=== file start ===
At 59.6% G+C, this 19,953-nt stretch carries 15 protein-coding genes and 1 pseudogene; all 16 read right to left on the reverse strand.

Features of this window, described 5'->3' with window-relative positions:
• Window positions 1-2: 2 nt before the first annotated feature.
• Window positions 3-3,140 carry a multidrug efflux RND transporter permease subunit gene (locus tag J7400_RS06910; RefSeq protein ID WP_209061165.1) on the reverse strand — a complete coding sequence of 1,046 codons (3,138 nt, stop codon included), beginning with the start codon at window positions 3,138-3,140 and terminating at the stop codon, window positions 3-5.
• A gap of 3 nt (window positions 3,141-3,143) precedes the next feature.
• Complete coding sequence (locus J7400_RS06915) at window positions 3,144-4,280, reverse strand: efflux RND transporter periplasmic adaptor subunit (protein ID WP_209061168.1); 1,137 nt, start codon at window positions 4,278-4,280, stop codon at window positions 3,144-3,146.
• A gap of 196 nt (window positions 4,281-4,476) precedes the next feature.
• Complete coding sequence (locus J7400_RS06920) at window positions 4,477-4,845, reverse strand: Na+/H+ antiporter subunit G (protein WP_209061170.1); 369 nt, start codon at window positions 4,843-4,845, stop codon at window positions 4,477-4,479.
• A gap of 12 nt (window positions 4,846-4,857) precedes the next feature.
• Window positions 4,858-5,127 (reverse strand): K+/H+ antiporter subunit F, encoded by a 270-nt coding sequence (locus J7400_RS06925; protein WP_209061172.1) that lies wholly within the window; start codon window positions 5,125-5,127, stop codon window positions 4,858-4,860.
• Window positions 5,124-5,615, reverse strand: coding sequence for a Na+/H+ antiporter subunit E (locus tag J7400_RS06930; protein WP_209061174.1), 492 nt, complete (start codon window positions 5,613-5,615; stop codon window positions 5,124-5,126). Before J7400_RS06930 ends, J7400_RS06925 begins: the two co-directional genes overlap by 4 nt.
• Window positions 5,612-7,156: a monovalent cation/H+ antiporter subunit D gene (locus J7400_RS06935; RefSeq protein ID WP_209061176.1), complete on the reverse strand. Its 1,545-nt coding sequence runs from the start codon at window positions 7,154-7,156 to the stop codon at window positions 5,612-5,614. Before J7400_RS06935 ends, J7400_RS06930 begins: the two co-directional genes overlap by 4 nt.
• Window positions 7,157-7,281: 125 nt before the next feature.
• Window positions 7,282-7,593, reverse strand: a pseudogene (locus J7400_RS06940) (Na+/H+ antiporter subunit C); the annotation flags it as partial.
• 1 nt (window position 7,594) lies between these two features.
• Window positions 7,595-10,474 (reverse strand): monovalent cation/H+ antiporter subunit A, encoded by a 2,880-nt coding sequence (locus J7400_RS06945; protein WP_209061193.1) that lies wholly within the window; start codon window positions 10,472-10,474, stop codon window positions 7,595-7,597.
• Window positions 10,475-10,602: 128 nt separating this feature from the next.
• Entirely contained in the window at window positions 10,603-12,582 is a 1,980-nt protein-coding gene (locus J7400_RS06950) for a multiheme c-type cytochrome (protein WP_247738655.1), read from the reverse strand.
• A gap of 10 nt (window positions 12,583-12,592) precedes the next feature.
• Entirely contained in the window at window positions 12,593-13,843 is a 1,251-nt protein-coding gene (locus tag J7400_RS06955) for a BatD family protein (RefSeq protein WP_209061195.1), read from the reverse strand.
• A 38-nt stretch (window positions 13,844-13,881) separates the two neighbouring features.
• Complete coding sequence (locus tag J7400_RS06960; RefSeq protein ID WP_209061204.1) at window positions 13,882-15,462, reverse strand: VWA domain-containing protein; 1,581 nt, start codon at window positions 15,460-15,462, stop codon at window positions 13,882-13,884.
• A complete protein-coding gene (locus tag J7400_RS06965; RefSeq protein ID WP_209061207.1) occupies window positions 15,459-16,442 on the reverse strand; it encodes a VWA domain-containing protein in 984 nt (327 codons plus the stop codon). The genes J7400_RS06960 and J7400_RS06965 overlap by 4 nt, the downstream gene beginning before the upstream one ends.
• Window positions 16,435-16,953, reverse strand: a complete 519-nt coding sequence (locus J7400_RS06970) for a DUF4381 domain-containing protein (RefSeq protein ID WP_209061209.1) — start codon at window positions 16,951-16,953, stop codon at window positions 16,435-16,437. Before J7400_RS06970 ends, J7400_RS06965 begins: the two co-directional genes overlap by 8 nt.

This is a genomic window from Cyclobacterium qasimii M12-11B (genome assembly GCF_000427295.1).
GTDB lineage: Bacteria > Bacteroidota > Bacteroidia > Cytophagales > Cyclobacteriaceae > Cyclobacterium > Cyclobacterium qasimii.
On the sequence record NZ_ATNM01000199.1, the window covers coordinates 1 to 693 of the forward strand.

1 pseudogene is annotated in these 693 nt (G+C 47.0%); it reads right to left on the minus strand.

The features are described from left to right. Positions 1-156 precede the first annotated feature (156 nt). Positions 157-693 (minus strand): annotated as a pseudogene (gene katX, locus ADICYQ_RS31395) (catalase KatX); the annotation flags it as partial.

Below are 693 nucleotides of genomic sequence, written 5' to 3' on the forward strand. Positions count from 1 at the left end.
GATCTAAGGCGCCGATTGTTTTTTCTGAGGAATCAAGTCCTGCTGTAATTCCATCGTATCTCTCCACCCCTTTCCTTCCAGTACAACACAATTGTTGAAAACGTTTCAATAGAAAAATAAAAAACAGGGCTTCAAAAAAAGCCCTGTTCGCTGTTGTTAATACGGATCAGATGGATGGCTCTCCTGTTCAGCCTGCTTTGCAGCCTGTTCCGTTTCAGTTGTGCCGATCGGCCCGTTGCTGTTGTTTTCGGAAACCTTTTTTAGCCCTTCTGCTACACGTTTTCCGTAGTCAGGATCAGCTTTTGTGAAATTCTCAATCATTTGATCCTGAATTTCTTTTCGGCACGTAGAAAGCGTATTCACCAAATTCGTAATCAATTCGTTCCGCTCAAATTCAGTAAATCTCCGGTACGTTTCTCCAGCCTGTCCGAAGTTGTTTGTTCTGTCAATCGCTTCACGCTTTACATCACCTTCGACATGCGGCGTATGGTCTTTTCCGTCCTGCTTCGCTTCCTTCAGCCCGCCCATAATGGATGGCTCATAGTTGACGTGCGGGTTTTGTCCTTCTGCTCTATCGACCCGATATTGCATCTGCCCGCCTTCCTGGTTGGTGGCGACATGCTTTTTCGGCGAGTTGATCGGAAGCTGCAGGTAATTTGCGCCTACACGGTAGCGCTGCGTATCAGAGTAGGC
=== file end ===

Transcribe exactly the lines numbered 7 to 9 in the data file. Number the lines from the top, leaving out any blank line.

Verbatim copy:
• A gap of 196 nt (window positions 4,281-4,476) precedes the next feature.
• Complete coding sequence (locus J7400_RS06920) at window positions 4,477-4,845, reverse strand: Na+/H+ antiporter subunit G (protein WP_209061170.1); 369 nt, start codon at window positions 4,843-4,845, stop codon at window positions 4,477-4,479.
• A gap of 12 nt (window positions 4,846-4,857) precedes the next feature.